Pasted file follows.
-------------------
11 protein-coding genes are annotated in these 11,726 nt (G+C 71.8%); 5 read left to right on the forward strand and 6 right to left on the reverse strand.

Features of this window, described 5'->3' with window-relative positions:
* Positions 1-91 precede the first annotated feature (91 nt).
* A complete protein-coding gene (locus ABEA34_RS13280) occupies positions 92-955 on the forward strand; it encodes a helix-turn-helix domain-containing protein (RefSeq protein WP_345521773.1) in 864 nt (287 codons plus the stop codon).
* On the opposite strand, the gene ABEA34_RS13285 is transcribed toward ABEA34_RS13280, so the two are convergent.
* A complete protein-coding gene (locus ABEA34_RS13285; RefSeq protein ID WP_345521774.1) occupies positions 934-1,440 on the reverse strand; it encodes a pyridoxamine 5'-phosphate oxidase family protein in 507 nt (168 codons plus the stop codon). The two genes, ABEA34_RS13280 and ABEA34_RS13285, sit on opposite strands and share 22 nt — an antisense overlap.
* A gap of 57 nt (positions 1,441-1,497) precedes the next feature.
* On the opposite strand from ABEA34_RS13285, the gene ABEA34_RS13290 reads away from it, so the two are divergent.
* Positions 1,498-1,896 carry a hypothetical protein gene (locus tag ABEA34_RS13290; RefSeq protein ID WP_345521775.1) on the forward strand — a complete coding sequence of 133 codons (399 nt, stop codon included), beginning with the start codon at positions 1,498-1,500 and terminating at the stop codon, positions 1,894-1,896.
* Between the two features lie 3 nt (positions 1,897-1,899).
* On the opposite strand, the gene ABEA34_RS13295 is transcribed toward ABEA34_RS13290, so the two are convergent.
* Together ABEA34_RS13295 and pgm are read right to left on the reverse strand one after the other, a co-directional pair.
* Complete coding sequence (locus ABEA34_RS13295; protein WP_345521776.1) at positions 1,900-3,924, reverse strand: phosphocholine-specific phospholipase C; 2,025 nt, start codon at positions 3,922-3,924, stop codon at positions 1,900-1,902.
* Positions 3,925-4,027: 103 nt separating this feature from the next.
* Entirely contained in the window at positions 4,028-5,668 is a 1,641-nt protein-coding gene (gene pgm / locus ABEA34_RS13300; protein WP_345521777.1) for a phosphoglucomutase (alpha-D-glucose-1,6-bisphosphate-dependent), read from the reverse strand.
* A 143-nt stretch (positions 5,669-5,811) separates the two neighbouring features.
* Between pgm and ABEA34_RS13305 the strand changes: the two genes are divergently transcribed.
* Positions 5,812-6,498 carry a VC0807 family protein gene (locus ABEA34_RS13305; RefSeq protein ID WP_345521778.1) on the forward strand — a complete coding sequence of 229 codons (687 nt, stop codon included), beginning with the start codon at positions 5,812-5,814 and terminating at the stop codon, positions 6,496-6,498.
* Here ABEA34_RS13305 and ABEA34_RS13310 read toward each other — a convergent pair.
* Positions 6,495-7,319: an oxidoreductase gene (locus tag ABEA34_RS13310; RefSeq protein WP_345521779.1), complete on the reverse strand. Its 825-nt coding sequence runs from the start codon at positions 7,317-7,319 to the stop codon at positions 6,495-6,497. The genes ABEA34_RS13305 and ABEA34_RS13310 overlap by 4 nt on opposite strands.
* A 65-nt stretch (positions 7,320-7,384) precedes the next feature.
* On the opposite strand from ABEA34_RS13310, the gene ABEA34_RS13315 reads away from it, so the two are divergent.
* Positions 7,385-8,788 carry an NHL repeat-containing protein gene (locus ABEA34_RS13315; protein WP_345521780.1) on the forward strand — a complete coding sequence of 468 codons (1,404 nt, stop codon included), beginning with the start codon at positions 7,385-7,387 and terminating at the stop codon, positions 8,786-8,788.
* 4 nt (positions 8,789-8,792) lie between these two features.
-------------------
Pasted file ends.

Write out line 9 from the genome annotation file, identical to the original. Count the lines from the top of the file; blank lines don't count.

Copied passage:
* Positions 1,498-1,896 carry a hypothetical protein gene (locus tag ABEA34_RS13290; RefSeq protein ID WP_345521775.1) on the forward strand — a complete coding sequence of 133 codons (399 nt, stop codon included), beginning with the start codon at positions 1,498-1,500 and terminating at the stop codon, positions 1,894-1,896.